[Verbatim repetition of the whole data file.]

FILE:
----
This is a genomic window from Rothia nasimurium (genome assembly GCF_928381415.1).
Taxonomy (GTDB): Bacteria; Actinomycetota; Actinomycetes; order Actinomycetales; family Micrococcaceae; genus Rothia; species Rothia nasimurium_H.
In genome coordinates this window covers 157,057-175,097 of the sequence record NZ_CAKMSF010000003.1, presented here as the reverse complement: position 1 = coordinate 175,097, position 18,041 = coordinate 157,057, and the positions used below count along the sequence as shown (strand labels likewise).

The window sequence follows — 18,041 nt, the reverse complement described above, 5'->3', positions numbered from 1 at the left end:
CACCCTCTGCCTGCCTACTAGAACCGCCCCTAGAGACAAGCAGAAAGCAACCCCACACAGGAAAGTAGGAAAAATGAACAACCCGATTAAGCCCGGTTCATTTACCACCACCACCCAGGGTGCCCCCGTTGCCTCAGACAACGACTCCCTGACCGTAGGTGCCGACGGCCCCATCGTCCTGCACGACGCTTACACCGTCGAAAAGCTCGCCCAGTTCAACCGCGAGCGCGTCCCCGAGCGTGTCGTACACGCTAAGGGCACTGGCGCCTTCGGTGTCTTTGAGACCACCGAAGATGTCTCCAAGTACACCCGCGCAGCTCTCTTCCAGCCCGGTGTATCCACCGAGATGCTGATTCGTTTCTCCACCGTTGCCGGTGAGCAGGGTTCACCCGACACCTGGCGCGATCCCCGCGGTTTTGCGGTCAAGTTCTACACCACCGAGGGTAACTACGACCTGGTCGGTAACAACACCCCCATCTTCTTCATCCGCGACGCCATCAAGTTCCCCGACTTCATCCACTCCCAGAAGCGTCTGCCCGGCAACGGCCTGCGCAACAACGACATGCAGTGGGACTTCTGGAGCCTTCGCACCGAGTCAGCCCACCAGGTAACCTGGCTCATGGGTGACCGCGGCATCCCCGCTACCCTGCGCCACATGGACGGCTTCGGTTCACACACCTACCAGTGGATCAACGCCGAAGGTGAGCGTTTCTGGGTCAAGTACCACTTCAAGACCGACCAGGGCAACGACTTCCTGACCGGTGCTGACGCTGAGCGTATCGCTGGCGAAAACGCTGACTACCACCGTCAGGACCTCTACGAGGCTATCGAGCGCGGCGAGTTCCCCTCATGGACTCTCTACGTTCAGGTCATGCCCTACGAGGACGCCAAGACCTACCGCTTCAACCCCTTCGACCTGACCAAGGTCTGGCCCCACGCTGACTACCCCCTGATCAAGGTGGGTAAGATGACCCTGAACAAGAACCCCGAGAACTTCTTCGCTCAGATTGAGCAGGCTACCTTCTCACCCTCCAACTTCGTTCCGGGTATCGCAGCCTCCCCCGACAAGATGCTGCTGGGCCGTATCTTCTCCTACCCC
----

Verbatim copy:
This is a genomic window from Rothia nasimurium (genome assembly GCF_928381415.1).
Taxonomy (GTDB): Bacteria; Actinomycetota; Actinomycetes; order Actinomycetales; family Micrococcaceae; genus Rothia; species Rothia nasimurium_H.
In genome coordinates this window covers 157,057-175,097 of the sequence record NZ_CAKMSF010000003.1, presented here as the reverse complement: position 1 = coordinate 175,097, position 18,041 = coordinate 157,057, and the positions used below count along the sequence as shown (strand labels likewise).

The window sequence follows — 18,041 nt, the reverse complement described above, 5'->3', positions numbered from 1 at the left end:
CACCCTCTGCCTGCCTACTAGAACCGCCCCTAGAGACAAGCAGAAAGCAACCCCACACAGGAAAGTAGGAAAAATGAACAACCCGATTAAGCCCGGTTCATTTACCACCACCACCCAGGGTGCCCCCGTTGCCTCAGACAACGACTCCCTGACCGTAGGTGCCGACGGCCCCATCGTCCTGCACGACGCTTACACCGTCGAAAAGCTCGCCCAGTTCAACCGCGAGCGCGTCCCCGAGCGTGTCGTACACGCTAAGGGCACTGGCGCCTTCGGTGTCTTTGAGACCACCGAAGATGTCTCCAAGTACACCCGCGCAGCTCTCTTCCAGCCCGGTGTATCCACCGAGATGCTGATTCGTTTCTCCACCGTTGCCGGTGAGCAGGGTTCACCCGACACCTGGCGCGATCCCCGCGGTTTTGCGGTCAAGTTCTACACCACCGAGGGTAACTACGACCTGGTCGGTAACAACACCCCCATCTTCTTCATCCGCGACGCCATCAAGTTCCCCGACTTCATCCACTCCCAGAAGCGTCTGCCCGGCAACGGCCTGCGCAACAACGACATGCAGTGGGACTTCTGGAGCCTTCGCACCGAGTCAGCCCACCAGGTAACCTGGCTCATGGGTGACCGCGGCATCCCCGCTACCCTGCGCCACATGGACGGCTTCGGTTCACACACCTACCAGTGGATCAACGCCGAAGGTGAGCGTTTCTGGGTCAAGTACCACTTCAAGACCGACCAGGGCAACGACTTCCTGACCGGTGCTGACGCTGAGCGTATCGCTGGCGAAAACGCTGACTACCACCGTCAGGACCTCTACGAGGCTATCGAGCGCGGCGAGTTCCCCTCATGGACTCTCTACGTTCAGGTCATGCCCTACGAGGACGCCAAGACCTACCGCTTCAACCCCTTCGACCTGACCAAGGTCTGGCCCCACGCTGACTACCCCCTGATCAAGGTGGGTAAGATGACCCTGAACAAGAACCCCGAGAACTTCTTCGCTCAGATTGAGCAGGCTACCTTCTCACCCTCCAACTTCGTTCCGGGTATCGCAGCCTCCCCCGACAAGATGCTGCTGGGCCGTATCTTCTCCTACCCC